SUMMARY

The ceiling system of the invention includes a grid framework having a plurality of grid elements arranged in a substantially horizontal plane. A conductive material is embedded in at least one of the plurality of grid elements. The grid element in which the conductive material is embedded includes at least one slot such that portions of the conductive material are exposed. At least one tap is attached to the grid element so that it is in alignment with the slot, and, in turn, with the conductive material. Each tap includes a housing, a conductor engaging means and a tap conductor. The conductor engaging means forms a connection with the conductive material embedded in the grid element and the tap conductor.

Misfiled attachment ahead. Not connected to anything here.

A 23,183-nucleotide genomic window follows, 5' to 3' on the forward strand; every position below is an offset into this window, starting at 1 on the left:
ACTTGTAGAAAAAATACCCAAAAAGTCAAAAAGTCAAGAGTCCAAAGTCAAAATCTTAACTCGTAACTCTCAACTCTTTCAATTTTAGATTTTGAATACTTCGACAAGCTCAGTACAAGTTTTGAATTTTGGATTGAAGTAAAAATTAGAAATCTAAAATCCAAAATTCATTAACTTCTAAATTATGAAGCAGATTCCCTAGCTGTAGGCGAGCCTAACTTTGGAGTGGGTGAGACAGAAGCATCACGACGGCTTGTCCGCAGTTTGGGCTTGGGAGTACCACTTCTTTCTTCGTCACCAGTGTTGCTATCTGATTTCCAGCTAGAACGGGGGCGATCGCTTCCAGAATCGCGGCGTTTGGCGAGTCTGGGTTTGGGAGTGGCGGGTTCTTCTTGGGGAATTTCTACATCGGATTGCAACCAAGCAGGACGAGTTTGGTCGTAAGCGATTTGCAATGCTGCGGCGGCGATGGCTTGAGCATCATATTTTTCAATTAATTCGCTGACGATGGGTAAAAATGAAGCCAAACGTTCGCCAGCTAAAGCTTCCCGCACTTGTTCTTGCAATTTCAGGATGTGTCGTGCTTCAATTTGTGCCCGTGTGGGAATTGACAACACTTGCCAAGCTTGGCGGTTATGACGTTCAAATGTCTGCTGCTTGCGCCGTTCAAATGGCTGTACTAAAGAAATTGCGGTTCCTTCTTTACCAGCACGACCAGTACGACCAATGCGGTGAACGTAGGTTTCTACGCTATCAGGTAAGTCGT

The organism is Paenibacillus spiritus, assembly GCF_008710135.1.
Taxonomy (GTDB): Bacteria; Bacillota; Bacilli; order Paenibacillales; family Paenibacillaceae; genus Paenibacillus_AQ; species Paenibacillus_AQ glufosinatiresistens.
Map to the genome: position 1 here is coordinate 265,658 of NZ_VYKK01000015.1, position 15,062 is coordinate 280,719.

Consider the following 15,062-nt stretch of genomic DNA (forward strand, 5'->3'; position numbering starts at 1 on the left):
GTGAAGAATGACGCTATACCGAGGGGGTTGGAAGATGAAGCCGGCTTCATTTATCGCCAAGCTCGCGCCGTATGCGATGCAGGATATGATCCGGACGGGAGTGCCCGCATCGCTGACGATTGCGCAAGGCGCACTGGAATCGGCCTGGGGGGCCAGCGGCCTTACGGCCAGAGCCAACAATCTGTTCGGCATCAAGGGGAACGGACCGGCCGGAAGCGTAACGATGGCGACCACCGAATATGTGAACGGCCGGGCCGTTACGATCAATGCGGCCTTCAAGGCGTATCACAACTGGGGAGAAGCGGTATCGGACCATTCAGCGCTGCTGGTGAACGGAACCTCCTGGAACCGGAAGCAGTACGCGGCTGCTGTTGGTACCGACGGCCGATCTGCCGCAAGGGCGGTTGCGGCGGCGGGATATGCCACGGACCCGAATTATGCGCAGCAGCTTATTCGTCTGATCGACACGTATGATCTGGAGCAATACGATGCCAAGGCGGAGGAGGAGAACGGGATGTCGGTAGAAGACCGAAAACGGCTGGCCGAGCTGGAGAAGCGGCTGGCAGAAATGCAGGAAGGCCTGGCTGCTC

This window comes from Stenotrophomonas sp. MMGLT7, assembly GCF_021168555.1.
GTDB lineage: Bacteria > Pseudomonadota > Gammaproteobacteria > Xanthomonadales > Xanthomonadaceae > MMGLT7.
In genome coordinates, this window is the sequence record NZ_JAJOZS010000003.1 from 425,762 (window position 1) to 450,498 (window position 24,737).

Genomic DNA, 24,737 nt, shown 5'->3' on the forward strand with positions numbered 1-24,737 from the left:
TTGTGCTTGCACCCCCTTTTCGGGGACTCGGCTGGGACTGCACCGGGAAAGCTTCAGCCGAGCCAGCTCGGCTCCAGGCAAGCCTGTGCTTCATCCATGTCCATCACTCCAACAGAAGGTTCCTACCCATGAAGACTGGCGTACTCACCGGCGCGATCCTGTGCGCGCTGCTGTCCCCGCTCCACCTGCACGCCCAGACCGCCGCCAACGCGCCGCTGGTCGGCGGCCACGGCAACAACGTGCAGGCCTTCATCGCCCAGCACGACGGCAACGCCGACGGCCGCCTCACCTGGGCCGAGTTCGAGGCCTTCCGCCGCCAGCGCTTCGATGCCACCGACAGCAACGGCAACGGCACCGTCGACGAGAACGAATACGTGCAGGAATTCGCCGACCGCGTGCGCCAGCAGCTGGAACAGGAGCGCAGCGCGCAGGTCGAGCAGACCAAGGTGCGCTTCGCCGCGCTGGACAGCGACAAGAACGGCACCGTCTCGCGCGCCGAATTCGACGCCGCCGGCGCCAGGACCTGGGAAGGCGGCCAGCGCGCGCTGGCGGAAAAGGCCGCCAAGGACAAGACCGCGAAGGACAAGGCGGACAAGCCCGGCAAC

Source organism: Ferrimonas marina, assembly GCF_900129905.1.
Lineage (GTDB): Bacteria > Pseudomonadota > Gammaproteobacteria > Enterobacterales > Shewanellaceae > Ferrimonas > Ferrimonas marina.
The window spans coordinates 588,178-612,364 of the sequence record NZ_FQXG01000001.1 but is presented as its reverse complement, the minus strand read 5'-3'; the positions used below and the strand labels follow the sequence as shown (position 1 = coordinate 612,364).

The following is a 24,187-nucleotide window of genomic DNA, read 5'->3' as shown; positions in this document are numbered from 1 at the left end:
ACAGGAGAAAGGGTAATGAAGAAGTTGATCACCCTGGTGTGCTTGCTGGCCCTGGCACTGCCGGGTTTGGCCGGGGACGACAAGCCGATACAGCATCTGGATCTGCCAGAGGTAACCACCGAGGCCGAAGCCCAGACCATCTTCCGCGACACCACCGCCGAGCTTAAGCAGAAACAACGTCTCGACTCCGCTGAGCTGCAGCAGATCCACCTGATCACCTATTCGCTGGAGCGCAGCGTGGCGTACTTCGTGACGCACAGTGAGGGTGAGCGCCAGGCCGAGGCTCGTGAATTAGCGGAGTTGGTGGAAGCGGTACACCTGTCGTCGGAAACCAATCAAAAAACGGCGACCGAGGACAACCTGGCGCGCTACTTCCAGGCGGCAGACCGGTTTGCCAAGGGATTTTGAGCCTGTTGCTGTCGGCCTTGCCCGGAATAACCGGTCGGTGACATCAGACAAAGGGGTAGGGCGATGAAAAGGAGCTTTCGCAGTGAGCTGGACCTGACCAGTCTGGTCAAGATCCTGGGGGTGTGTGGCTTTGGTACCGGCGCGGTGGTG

The ceiling system provides several advantages which include, but are not limited to: a simplified manner in which electricity is accessed from all directions relative the plane of the grid framework; the preservation of the aesthetics of the ceiling due to the ability to distribute electricity using a standard grid profile; and the ability to replace or relocate devices without having to modify the grid.

BRIEF DESCRIPTION OF THE DRAWINGS

FIG. 1 is a fragmentary perspective view from above of the ceiling system in accordance with an exemplary embodiment of the invention, and showing various optional features of the invention.

FIG. 2 is a perspective view of a grid element forming part of the ceiling system shown in FIG. 1, and showing various optional features of the invention.

FIG. 3 is a cross sectional view of a grid element in accordance with an exemplary embodiment of the invention.